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Look At These Photos Of Life Two Years After An ISIS Massacre

It's been two years since the Sinjar massacre in Iraq and the Yazidi community is still trying to move forward.

Posted on August 5, 2016, at 5:58 a.m. ET

When ISIS captured the town of Sinjar in northern Iraq two years ago, thousands of people from the Yazidi community were trapped, including some 25,000 children. Thousands of men were killed as they tried to flee, and hundreds of women and girls were abducted by ISIS and kept as sex slaves.

Last year, Unicef began a photography workshop for 25 young Yazidi women who were affected by the massacre. These images, which were shared by Unicef, were taken by the young women who live in a displacement camp near the city of Dohuk in northern Iraq, to show how their community is coping in the aftermath of the killings.

All of them were allowed to keep their cameras.

Barfi / UNICEF
Barfi / UNICEF
Barfi / UNICEF

From left: Photographers Manal Barakat Elias, Khawla Shamo Hassan, and Samia Jinda Khudeda pose outside historical buildings during a group exhibition at the Erbil Citadel, northern Iraq, in July 2016.

Safiya Soleyman / UNICEF
Safiya Soleyman / UNICEF

Safiya Soleyman, 14, took portraits of Yazidi children living in her camp in Dohuk.

Bafrin / Unicef

Bafrin Khodeyda Ahmad, 19, from Sinjar, took photos showing her mother’s experience of displacement. The date on the wall is the date that the family fled their home.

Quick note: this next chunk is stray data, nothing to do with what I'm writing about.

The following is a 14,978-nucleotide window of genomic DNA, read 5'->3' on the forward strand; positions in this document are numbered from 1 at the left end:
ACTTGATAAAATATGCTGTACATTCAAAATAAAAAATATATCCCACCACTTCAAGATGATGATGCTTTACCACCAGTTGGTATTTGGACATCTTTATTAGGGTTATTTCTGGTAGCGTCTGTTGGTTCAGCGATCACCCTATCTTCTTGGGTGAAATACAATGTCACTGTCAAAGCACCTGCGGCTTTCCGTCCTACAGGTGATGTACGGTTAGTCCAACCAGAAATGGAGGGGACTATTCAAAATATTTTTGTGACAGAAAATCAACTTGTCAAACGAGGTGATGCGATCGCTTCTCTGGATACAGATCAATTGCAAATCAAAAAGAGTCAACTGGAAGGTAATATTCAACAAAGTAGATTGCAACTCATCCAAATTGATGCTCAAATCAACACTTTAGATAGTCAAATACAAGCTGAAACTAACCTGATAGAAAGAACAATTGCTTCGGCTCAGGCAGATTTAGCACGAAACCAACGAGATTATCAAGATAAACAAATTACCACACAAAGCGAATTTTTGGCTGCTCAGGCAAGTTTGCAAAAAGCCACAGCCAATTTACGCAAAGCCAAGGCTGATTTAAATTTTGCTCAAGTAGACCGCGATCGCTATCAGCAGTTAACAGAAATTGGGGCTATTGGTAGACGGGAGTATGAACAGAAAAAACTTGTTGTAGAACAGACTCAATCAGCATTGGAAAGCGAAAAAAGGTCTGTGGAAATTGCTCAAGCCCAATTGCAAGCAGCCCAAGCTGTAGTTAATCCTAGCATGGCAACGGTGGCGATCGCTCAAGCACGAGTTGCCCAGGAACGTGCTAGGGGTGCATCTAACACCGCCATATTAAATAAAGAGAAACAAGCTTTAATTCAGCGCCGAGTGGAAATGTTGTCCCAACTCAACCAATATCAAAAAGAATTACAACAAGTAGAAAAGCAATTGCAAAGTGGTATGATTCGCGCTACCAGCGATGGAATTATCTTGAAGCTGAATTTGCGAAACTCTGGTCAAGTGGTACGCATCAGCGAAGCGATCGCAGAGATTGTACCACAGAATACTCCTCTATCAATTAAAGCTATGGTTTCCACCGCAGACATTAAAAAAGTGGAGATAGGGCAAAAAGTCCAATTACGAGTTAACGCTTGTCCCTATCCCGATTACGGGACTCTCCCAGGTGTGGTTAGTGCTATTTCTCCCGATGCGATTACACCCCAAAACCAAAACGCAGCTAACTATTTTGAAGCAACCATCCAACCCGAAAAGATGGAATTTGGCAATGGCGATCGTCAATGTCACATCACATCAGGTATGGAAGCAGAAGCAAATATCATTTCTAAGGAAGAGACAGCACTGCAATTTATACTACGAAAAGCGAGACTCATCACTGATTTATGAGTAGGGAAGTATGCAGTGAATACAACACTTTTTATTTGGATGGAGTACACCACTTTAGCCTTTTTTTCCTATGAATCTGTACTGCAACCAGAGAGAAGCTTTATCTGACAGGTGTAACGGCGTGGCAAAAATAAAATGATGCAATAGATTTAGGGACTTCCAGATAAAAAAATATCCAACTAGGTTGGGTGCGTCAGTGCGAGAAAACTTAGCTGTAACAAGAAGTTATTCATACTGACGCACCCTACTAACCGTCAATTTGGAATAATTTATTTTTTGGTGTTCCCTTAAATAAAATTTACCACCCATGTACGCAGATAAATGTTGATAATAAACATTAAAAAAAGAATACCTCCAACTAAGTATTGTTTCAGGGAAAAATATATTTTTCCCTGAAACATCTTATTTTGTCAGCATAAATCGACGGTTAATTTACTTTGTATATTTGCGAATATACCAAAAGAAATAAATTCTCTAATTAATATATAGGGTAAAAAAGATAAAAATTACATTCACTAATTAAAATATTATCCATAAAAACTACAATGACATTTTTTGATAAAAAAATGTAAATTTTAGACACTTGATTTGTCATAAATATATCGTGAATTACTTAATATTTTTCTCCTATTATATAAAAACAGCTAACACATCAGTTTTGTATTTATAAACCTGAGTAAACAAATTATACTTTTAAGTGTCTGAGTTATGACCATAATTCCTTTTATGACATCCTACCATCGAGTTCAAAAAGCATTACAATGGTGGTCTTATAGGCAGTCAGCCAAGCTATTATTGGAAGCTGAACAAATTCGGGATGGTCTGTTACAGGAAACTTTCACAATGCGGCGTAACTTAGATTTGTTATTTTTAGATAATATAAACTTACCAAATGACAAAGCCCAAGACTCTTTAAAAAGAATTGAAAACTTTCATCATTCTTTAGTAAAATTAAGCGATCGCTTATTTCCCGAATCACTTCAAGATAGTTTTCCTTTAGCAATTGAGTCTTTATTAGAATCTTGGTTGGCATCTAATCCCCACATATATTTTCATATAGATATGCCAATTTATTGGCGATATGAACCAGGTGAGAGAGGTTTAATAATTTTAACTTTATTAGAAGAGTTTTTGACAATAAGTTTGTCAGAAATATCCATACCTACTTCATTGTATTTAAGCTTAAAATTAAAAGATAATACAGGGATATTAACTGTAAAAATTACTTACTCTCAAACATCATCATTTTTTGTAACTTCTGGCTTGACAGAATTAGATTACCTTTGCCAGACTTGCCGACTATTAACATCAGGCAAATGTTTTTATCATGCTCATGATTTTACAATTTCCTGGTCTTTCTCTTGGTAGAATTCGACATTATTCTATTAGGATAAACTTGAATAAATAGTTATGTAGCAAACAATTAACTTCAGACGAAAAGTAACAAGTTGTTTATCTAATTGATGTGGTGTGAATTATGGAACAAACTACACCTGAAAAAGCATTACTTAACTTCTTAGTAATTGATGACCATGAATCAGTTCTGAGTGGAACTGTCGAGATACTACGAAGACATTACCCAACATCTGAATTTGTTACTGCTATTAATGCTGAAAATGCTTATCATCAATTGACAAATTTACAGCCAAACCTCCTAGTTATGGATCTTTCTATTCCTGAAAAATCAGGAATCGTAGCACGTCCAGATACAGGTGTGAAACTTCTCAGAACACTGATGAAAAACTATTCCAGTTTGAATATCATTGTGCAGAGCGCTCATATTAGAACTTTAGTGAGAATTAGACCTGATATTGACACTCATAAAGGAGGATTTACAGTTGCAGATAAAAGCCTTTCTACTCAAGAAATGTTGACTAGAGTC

Bafrin Khodeyda Ahmad / UNICEF
Bushra Qasim / UNICEF

Left: A portrait of Bafrin Khodeyda Ahmad's mother. "It was so hard to take such a photo..." Bafrin said. "When she started crying I also cried." Right: Portrait of a Yazidi elder living in Khanke Displacement Camp.

Samia Jindo Khudeda / Unicef

Yazidis perform religious rituals inside the Shiekhday Shrine at Lalish Sacred Monastery.

Dalal Qasim Murad / Unicef

Yazidi worshippers perform traditional religious ceremonies at Lalish Sacred Monastery during the Yazidi New Year.

Dalal Qasim Murad / Unicef

Yazidi children play on the fence surrounding Khanke Displacement Camp.

Zina Elyas Hasan / Unicef

Zina Elyas Hasan’s photo project focused on a couple living in her camp who wanted to have children but they couldn't. Here, the husband teaches a class inside the camp.

Zina Salim Hassan / Unicef

Two girls at Khanke Displacement Camp play an ancient Yazidi game that dates back thousands of years.

Zina Salim Hassan / Unicef

A Yazidi woman, Nasma Hussien Hassan, prays for the release of the kidnapped Yazidi girls at Lalish Sacred Monastery.

Zina Salim Hassan / Unicef

Yazidi women pray to this holy tree on Sinjar mountain to become pregnant.

Barfi Ali Bashar / Unicef

Barfi Ali Bashar, 18, focused on photographing traditional Yazidi dress. She took portraits of friends and relatives against colorful backdrops in her camp. This is her sister in an attire worn during their celebrations.

Nada Saeid Sido / Unicef

Displaced Yazidis living in an unfinished building in Dohuk.

Nasrin Salim Hasan / Unicef

Nasrin, 17, followed the journey of a woman who found herself hopelessly alone after her husband died, just before she gave birth to his child. The illiterate woman was devastated, but realized she needed to pick herself up for the sake of her child. She taught herself to read and write — and then set up her own business, a successful salon in her camp. Nasrin titled her photo story "Never Give Up."

Nasrin Salim Hasan / Unicef
Neam Ali Bashar / Unicef

Children have breakfast with their mother at the camp. Their father is a soldier, so the mother is usually the one who takes care of the kids.

Manal Barakat Elias / Unicef

A Yazidi girl sticks flowers and eggshells on doors, which signifies peace and glory, in a photo taken by Manal Barakat Elias.

Manal Barakat Elias / Unicef

"Narin" (name changed) was kidnapped by ISIS for eight months, after which she was able to escape. The rest of her family members are still in captivity.

A BuzzFeed News investigation, in partnership with the International Consortium of Investigative Journalists, based on thousands of documents the government didn't want you to see.